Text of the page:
Decide how much you will take out each week and make it last. Make the amount a little tight and try to decrease it over time if you can. If you have money left at the end of the week, put it into your savings account.
3. Sign Up For 401(k) Plan at Work
If your company matches your 401(k) contributions, take advantage of it as much as possible. Contribute up to the amount of the company match, which is the amount your employer kicks in when you contribute.
4. Set Up an Automatic Investment Plan
You can arrange to have as little as $50 per month deducted from your account and deposited into a mutual fund account.
5. Open an IRA
Do this only after you have maxed out of your company’s retirement plan. You will probably come out best with a Roth IRA, which means you contribute after-tax dollars, but then get to withdraw it in retirement tax-free. If, however, you think you are going to be in a lower tax bracket at retirement or you have already contributed significantly to a regular IRA, you may want to stick with the traditional version.
6. Account for Money
Keep a little notebook with you to record your small cash purchases. People who know where their money goes spend far less and save more. Also, always have 3-6 months worth of expenses in your savings account for an emergency fund instead of relying on using credit cards.
Credit Score / Reporting Tips
Credit scores reflect credit payment patterns over time with more emphasis on recent information. Your credit report is a major factor in determining your eligibility to qualify for loans, what interest rates you will be charged, your ability to rent an apartment or house, and your ability to get a job. Credit scores/ reports give lenders a fast, objective measurement of your credit risk.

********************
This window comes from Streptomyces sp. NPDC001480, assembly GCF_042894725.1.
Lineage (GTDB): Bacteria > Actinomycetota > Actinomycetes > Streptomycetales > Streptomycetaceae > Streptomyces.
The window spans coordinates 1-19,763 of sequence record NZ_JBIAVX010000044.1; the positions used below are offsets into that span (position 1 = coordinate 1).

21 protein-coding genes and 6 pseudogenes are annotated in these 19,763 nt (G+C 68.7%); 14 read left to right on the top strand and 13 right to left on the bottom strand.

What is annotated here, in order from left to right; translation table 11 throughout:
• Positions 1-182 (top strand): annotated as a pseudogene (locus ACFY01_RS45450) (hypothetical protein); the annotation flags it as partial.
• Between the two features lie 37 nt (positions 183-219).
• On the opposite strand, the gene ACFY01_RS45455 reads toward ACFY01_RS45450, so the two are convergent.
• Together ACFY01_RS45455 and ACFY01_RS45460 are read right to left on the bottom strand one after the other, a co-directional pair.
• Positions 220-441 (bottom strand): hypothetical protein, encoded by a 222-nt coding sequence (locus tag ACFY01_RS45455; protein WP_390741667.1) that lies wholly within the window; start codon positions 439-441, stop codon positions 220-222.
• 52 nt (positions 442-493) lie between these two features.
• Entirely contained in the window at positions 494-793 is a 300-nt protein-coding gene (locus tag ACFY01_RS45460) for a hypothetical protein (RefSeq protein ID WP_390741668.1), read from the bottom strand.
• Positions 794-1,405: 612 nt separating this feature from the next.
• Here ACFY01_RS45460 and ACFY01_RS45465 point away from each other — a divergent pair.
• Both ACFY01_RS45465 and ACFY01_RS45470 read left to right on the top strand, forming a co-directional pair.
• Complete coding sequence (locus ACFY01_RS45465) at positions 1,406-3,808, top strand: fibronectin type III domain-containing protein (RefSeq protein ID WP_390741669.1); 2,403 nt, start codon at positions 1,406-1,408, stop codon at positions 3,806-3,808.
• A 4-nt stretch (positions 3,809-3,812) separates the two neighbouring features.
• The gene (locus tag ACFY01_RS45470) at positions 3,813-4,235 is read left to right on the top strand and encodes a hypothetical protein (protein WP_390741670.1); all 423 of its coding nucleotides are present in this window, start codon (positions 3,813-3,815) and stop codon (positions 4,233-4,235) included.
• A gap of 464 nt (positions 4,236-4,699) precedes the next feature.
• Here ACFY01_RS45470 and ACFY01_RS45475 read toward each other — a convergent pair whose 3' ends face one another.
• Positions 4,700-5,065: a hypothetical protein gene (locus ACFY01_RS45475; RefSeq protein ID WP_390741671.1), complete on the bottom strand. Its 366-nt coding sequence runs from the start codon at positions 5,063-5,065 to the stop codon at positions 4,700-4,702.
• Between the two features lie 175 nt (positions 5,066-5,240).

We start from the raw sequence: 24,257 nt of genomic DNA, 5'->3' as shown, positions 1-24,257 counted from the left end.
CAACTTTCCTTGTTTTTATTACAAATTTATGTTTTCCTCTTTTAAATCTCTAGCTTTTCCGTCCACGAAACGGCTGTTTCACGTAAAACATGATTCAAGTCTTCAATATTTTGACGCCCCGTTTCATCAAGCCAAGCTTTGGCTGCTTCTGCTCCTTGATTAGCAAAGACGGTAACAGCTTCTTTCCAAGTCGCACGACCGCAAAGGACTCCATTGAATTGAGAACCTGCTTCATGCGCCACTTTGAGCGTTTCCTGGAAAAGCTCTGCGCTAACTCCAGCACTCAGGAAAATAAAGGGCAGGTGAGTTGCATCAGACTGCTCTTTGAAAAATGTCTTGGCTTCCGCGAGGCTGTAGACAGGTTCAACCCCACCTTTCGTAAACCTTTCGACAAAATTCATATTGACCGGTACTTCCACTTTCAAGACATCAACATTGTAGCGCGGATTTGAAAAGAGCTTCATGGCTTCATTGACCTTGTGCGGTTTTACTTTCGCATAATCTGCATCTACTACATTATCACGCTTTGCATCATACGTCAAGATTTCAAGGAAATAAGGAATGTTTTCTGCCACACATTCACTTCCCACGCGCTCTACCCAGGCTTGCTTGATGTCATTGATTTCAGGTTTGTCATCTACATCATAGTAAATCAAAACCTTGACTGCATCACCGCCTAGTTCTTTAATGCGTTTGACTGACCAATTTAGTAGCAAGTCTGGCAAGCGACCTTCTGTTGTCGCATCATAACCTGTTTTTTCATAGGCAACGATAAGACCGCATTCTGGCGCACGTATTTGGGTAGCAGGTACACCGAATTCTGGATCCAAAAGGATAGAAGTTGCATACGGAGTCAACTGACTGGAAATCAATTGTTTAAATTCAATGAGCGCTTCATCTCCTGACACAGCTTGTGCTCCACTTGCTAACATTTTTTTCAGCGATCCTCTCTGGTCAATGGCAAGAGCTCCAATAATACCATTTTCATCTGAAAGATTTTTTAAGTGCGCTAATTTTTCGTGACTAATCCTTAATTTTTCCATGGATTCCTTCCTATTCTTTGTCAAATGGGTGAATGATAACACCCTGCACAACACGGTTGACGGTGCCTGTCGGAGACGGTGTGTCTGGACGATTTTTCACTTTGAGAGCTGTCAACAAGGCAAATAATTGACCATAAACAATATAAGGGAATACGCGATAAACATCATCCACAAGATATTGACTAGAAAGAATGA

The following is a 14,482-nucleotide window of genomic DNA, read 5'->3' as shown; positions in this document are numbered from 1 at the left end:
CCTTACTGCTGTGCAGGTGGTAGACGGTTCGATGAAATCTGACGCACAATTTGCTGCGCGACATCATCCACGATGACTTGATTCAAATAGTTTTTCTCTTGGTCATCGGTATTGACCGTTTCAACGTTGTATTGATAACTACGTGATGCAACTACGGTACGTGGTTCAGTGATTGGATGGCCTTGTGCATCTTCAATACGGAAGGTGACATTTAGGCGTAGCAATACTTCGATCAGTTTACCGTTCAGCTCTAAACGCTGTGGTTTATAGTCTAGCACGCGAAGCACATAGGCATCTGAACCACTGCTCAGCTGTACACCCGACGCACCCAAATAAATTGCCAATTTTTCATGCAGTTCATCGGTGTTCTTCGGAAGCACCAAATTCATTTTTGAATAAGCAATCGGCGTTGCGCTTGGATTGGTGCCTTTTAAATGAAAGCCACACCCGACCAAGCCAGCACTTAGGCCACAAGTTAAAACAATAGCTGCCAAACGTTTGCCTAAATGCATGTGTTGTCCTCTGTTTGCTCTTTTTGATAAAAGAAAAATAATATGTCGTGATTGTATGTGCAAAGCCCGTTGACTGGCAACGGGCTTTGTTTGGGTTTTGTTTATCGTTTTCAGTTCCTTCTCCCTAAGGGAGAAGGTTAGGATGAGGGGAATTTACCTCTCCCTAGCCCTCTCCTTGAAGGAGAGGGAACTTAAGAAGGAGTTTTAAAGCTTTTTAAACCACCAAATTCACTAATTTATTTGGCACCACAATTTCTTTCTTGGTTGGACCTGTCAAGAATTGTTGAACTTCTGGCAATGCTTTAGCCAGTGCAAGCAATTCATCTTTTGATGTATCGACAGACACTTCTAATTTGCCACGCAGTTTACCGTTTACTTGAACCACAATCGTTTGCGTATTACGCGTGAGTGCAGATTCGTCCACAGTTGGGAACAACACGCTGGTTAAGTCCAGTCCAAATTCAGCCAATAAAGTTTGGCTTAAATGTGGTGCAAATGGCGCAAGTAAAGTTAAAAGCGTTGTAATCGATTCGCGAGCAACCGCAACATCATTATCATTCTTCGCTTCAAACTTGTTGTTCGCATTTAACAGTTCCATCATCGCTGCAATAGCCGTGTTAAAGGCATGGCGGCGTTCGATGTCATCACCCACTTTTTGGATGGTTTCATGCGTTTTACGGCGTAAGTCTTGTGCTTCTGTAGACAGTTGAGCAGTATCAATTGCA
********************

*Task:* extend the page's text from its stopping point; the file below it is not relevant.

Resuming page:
Click through to read nine tips to improve your credit score.
1. Pay Bills On Time
You always want to make your payments on time because delinquent payments and collections can have a major negative impact on your score.
2. Keep Credit Card Balances Low
High outstanding debt can affect a score.
3. Stop Opening New Accounts
You should do this only as needed. Do not open accounts just to have a better credit mix because this will probably not raise your score.
4. Pay off Debt
Instead of moving your debt around, pay down your debt as quick as possible. Also, do not?close unused cards as a short-term strategy to raise your score. Owing the same amount but having fewer open accounts may not lower your score.
5. Order a Credit Report Copy
You are entitled to order a free copy of your credit report from all three credit bureaus at least once a year. You can order your credit report through www.annualcreditreport.com.
6. Review a Credit Report Regularly
You should do this so you know what is being reported. It will not affect your score to request and check your own credit report.
7. FICO Score
First, Payment History makes up 35% of your FICO score. Second, how much you owe compared to how much credit you have available accounts for 30%. Third, how long you have had credit makes up 15%. Typically, the longer you have had credit, the better you will score in this category. Fourth, the types of credit you use accounts for 10%. Having a mix of credit cards and installment loans, like a car or mortgage, can help you. Fifth,?Credit Inquiries make up 10%. Each time you apply for credit, the lender will pull your credit (called an inquiry). Each inquiry can lower your FICO score, so try to keep the number of inquiries to a minimum.
8. Dispute Any Errors Immediately
Under the Fair Credit Reporting Act, you have the right to add a statement or comment in the event you wish to clarify some information on your credit report. If you have a negative item on your report, you may want to explain the reason to avoid having to repeat yourself to each potential lender. Creditors are given 30 days to respond to the dispute.
9. Calculate Debt-to-Credit Ratio
Each time you run your credit report (annually), write down a list of all of your open accounts and/ or accounts with balances, including the name of each creditor, balance, and credit limit. Take the total of your balances and divide that number into the total of your credit limits. You want to see this number at 30% or less.